Penelope Cruz gives a standout performance as Raimunda in this strange tale of a village where most of the men are lovingly tended to in cemetery plots. The story takes many twists and turns, but principally this is a tale about Raimunda's indefatigable spirit and protection of her daughter. Almodovar captures the rhythm and feeling of small town life in Spain as Raimunda enlists the services of her neighbors to revive a restaurant, which becomes the hub of activities while the owner is away. In so doing, Raimunda hopes to disguise the sinister events that have taken place. Raimunda's sister, Sole, harbors a blithe spirit of sorts, whose return provides the premise for the movie and eventually answers many questions that are put forward. Augustina completes this provincial triptych as a hippie of sorts, who is forced to come to terms with her life when she finds out she has cancer. The characters feed off each other in typical Almodovarian fashion, but it is a conventional movie by his quixotic standards, and one of his most satisfying efforts, as it is sure to appeal across a broad spectrum of viewers, especially given Penelope Cruz' excellent performance.
9 of 10 found the following review helpful:
The Reason Why the Spanish Cinema is So Great!Sep 18, 2006
Pedro Almodóvar, the king of Spanish cinema is back with Volver, a film with a lot of humor, but also the finest drama.
The story, written by Almodóvar himself, is original and has great twists and surprises for you to enjoy.
The story in short without any spoilers:
Raimunda (Penélope Cruz) is a young mother and together with her sister Sole (played by Lola Dueñas) who has an illegal barbershop, they always clean their mother and father's grave, who have passed away long ago. They both have their own problems, and Raimunda experienceses a big one together with her daughter Paula (played by Yohana Cobo),which I'm not gonna tell, you'll see.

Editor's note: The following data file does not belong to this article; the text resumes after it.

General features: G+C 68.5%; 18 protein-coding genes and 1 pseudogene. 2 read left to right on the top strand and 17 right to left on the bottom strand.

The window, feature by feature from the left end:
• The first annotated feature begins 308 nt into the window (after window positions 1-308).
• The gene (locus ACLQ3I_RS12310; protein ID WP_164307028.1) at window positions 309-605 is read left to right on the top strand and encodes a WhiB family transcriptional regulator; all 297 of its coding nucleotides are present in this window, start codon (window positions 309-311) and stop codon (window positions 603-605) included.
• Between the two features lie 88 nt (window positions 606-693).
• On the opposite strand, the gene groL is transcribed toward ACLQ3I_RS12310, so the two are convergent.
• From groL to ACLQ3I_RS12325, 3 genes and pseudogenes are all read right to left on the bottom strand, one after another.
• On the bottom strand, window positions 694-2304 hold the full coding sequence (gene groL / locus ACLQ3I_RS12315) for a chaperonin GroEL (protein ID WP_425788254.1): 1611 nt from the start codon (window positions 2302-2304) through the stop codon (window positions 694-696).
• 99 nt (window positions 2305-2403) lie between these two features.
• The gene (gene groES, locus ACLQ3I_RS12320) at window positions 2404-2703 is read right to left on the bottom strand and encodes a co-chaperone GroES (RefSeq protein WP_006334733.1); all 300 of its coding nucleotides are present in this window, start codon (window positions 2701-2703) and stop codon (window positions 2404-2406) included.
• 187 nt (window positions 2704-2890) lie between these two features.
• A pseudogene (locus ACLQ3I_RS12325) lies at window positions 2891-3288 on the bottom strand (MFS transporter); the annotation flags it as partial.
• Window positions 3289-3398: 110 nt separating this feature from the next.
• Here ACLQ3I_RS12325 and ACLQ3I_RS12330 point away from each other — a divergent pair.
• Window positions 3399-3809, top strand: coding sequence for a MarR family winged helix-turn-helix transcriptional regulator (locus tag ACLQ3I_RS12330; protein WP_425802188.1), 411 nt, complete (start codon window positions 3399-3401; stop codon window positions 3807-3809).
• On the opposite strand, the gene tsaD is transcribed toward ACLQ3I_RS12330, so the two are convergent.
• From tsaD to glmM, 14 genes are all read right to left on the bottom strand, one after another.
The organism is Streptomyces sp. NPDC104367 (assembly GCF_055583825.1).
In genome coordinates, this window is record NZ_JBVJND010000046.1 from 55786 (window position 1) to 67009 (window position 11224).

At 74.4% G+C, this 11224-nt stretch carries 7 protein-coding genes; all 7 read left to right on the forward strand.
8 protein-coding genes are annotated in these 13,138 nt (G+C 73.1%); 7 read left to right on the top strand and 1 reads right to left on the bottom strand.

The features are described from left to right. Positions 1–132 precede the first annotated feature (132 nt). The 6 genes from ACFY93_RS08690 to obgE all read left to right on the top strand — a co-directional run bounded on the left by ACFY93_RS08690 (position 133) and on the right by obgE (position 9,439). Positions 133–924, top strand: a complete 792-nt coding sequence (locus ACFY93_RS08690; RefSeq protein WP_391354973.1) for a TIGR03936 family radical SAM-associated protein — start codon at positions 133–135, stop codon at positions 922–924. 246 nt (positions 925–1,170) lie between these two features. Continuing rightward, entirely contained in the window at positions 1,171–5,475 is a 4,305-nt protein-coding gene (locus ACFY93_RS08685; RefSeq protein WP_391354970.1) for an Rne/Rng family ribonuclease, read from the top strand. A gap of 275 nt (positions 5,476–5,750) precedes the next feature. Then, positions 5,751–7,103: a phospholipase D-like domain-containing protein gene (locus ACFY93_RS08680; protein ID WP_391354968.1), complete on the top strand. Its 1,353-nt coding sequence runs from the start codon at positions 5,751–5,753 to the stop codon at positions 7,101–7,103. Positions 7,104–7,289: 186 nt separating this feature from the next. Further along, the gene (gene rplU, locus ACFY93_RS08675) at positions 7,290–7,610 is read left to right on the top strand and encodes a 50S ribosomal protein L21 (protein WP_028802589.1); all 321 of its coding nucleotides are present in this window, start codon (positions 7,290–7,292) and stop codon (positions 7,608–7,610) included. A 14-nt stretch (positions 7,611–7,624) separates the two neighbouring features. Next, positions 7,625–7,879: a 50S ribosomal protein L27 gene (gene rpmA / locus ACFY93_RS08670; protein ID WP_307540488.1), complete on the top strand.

But then, suddenly, the mother (played by Carmen Maura) returns from her grave as a spirit, because she has some unfinished business to complete before she can rest in peace. So with their mother walking around, some big problems here, and some little problems there, Volver is a delighted comedy and drama at the same time that will entertain you endlessly!
Penélope Cruz is absolutely fantastic in this film. The problem with her acting in Hollywood is that she can never really show that she can really act because of the language that doesn't come out as fluently as Spanish (Not that she is terrible when she acts in English, she is a wonderfull actress, but still, you don't feel like it is her 100% because of the language barriar). Now, in her own language, Penélope shows she can really act and steals the show. She really gave me goosbumps in some of her scenes because she can act emotionally very realisticly which absolutely grabbed me. Expect acting from the highest level!
The rest of the cast is also fantastic and they all act great. It is an absolute star cast where nobody is out of place or not good: maqnificent job!
Even though the film is completely spoken in Spanish, you'll have no problem getting into this film. When the first scene appeared on the screen, I was so into it, that I was not even noticing that I was still reading the subtitles. And thats the power of the Spanish cinema. Volver shows how great Spanish movies can be. It is a fantastic film that will make you laugh, cry and entertain you till the very end.
I don't know how it will go with you, but after seeying this film in the cinema, I can offically say that I am sold to the Spanish cinema: Mucho Gracias!
So I will probally Volver (return) to the cinema for more Spanish delight in the future!
Enjoy and Let yourself be grabbed by the story, the emotion, the comedy and the acting: entertainment from the highest sort. So go and see this, cause it will be in your mind for some time!